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Road Tests

BMW 730d

It is hard to beat the 730d in BMW's 7-series. It's agile and frugal ... a real über-saloon

The BMW 7-series is the car that, in its previous incarnation, brought iDrive to the motoring world. Designed specifically to bamboozle anyone over 40, iDrive replaced many switches and buttons with a single large knob which could be turned, pressed and nudged sideways to achieve in maybe seven moves (your eyes glued to the screen all the while), what could previously be done in one or two.

If you've ever tried to alter the bass response of an early iDrive-controlled stereo system, you'll know what I mean.

There were niceties, though. The knob was haptic: its feel altered according to what it was being asked to do. As a piece of electromechanical engineering it was delightful. But most people cursed it, while simultaneously grimacing at the severe detailing and anti-beautiful sculpting of the 7-series itself.

Against my instincts I grew to like the look, especially if the 7-series being looked at was painted black and was the mildly facelifted version. It had menace, mystery, assertiveness. And provided my daughter was aboard to drive the iDrive, we got along fine. Much better than on the original launch of the previous 7, anyway, when I had to enlist the aid of a BMW person just to get the thing started and moving. After which the indicators never seemed to do what I wanted and I got in a terrible muddle with the gear selector.

The profile of this new 7-series is again squared-off with a bluff nose, but this time the nose contains the biggest pair of grille nostrils yet seen on a BMW. The headlamps have that stern, eyebrowed look again, while the flanks have a large depression formed just behind the front wheels, where there's also a bright-metal badge straddling front wing and door as though it were some sort of hinge.

The stereo system even has built into it the Gracenote database of album tracks (the one that identifies CD tracks when you load them into iTunes), so it knows and stores the names of your CDs' contents.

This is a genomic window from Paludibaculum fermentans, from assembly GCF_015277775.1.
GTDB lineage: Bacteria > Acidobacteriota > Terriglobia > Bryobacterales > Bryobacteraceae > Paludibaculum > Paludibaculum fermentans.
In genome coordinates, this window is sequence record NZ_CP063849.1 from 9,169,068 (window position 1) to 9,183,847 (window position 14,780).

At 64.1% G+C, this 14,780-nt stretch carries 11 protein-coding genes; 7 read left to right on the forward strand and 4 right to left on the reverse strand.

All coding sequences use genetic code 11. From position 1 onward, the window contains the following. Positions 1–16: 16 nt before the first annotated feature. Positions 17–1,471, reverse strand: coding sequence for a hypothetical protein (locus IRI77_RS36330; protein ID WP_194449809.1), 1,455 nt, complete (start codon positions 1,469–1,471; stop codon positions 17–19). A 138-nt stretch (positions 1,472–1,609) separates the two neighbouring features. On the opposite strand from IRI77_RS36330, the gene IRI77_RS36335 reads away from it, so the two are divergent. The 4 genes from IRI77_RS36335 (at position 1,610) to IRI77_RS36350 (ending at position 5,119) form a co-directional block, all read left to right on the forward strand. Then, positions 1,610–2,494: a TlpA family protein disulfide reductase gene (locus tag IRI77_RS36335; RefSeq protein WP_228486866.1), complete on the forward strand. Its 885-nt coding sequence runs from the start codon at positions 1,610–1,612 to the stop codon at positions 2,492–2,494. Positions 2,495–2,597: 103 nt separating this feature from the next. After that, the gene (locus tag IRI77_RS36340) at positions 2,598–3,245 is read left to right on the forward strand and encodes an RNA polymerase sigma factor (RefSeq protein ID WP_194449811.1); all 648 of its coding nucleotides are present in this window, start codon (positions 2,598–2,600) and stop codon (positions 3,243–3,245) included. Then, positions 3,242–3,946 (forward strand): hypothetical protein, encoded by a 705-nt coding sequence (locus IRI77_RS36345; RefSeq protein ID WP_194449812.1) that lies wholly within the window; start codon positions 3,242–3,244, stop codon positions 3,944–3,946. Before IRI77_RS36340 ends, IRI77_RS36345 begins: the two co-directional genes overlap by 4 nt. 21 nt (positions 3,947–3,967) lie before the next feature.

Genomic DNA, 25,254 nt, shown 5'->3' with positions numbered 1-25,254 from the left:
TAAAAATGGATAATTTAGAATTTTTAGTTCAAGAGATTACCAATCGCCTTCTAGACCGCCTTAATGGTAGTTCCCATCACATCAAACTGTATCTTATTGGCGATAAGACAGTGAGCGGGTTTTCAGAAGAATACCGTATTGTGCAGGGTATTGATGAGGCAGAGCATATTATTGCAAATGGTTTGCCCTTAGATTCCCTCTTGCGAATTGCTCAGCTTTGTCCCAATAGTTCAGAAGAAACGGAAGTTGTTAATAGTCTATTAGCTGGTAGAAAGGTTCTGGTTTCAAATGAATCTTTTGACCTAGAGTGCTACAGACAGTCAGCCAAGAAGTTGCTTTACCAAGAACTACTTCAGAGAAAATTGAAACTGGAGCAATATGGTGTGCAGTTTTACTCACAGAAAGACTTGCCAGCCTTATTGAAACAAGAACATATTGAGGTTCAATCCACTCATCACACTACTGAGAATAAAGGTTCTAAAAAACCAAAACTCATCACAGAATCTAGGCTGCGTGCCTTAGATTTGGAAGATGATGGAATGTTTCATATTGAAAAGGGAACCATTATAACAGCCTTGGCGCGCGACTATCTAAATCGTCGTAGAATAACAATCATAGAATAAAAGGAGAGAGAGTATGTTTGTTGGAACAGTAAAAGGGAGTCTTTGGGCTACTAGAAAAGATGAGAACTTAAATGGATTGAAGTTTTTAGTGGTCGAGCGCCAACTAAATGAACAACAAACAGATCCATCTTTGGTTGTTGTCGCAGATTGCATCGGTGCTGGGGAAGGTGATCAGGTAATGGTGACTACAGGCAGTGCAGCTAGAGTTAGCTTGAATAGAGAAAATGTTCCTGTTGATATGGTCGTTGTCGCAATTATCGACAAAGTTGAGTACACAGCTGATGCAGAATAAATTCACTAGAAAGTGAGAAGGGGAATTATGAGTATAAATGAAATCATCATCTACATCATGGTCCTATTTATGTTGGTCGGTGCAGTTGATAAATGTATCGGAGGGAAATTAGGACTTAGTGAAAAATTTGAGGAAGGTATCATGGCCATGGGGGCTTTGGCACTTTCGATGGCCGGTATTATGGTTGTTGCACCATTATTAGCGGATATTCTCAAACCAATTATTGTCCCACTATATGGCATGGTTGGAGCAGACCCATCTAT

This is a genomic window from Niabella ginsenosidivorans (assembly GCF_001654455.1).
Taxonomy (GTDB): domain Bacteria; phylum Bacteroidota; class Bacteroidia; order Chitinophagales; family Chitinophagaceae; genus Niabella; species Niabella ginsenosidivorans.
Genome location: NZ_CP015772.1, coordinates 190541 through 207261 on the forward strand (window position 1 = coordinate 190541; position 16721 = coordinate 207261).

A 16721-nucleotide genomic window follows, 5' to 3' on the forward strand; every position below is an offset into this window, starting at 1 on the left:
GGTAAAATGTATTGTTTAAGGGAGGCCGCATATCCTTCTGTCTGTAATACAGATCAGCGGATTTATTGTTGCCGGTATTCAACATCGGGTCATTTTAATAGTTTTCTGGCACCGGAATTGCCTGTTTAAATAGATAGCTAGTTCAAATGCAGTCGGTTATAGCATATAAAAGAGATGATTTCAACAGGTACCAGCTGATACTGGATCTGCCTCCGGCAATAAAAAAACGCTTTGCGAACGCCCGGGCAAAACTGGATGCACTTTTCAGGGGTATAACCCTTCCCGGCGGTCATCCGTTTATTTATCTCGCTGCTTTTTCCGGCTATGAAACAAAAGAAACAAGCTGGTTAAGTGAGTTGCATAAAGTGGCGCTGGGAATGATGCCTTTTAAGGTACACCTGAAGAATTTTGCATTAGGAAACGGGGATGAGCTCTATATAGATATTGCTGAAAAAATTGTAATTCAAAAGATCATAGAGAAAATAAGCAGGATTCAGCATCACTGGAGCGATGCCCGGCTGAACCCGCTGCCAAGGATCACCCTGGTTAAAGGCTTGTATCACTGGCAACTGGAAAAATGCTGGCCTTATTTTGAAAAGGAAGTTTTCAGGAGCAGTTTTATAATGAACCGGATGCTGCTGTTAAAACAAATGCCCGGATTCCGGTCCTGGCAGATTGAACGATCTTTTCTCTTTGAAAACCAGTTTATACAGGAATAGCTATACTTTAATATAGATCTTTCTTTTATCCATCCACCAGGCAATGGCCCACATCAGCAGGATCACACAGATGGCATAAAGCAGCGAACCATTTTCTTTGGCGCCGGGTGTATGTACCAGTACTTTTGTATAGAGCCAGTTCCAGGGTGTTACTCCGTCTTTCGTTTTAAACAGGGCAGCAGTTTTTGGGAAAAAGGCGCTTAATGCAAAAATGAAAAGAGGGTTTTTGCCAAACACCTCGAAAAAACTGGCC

Inside, the iDrive button has shrunk and is surrounded by other buttons by which you can take shortcuts to your desired function. What has happened, in fact, is that the pioneering iDrive has morphed into something resembling Audi's Multi-Media Interface, and therefore is now usable by normal people.

The cabin is more cohesive-looking than before, and can feature particularly handsome wood trim which, far from being mere garnish, performs structural functions such as forming the door-pulls. There is, as before, a long-wheelbase version with huge rear legroom.

No longer does the top 750i version have a profligate V12 engine: it's now a 4.4-litre twin-turbo V8 with the turbochargers neatly placed in the centre of the vee. It is more economical yet 41bhp more powerful, making 407bhp. Then there's the 740i which is also downsized, this time from a V8 to a 3.0-litre, twin-turbo straight-six with 326bhp.

Finally comes the 730d, alone in having an engine capacity still properly related to the model name. It's still a 3.0-litre turbodiesel as before, but currently producing 245 bhp. This will be far and away the biggest seller, not least because it produces under 200g/km of CO2. No other plutocratic saloon is as frugal, not even the much-vaunted Lexus LS 600h hybrid.ix-speed automatic, rear-wheel drive. The performance of the 730d offers 152mph, 0-62 in 7.2sec and 39.2mpg official average. Priced at £54,160 it has a six-speed automatic rear-wheel drive.

You can have a driving dynamics package which includes steering that is able to speed its response at low speeds, automatically keep the car level (-ish) when cornering and apply small amounts of steering to the rear wheels when cornering or manoeuvring.

I drove a long-wheelbase 750iL so equipped, which proved fast and quiet but still felt a hefty handful despite its front-mounted cameras designed to reveal, on a split left-right screen, what lies below your sightline up front. This is one bulky car. Its suspension wasn't as supple as it should be, either, especially for those being chauffeured in the back.

The 730d, however, felt as a BMW should feel. Devoid of chassis-dynamics cleverness it proved keen, agile and engaging, with nearly as much real-world pace as the 750iL. This is the 7-series of choice, just as it was last time around. Seems that the cheapest and greenest BMW über-saloon is also the best.